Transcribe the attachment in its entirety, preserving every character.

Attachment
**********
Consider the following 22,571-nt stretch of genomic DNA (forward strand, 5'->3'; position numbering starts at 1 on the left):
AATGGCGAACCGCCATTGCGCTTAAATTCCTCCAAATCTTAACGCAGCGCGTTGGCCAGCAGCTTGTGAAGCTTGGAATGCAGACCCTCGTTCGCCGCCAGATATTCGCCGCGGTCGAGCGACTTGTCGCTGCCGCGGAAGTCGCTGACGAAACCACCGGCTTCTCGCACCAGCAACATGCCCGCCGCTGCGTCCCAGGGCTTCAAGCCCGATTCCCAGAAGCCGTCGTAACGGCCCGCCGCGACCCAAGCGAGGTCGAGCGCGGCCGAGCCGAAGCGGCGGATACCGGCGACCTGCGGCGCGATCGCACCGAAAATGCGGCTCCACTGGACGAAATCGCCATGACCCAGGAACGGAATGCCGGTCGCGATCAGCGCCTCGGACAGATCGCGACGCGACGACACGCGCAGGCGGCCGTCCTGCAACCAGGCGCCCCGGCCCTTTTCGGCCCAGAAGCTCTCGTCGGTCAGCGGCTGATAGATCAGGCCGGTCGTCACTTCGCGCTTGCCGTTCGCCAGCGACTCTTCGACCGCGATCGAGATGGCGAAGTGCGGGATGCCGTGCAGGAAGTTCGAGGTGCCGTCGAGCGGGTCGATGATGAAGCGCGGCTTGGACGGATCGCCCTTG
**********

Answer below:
Consider the following 22,571-nt stretch of genomic DNA (forward strand, 5'->3'; position numbering starts at 1 on the left):
AATGGCGAACCGCCATTGCGCTTAAATTCCTCCAAATCTTAACGCAGCGCGTTGGCCAGCAGCTTGTGAAGCTTGGAATGCAGACCCTCGTTCGCCGCCAGATATTCGCCGCGGTCGAGCGACTTGTCGCTGCCGCGGAAGTCGCTGACGAAACCACCGGCTTCTCGCACCAGCAACATGCCCGCCGCTGCGTCCCAGGGCTTCAAGCCCGATTCCCAGAAGCCGTCGTAACGGCCCGCCGCGACCCAAGCGAGGTCGAGCGCGGCCGAGCCGAAGCGGCGGATACCGGCGACCTGCGGCGCGATCGCACCGAAAATGCGGCTCCACTGGACGAAATCGCCATGACCCAGGAACGGAATGCCGGTCGCGATCAGCGCCTCGGACAGATCGCGACGCGACGACACGCGCAGGCGGCCGTCCTGCAACCAGGCGCCCCGGCCCTTTTCGGCCCAGAAGCTCTCGTCGGTCAGCGGCTGATAGATCAGGCCGGTCGTCACTTCGCGCTTGCCGTTCGCCAGCGACTCTTCGACCGCGATCGAGATGGCGAAGTGCGGGATGCCGTGCAGGAAGTTCGAGGTGCCGTCGAGCGGGTCGATGATGAAGCGCGGCTTGGACGGATCGCCCTTG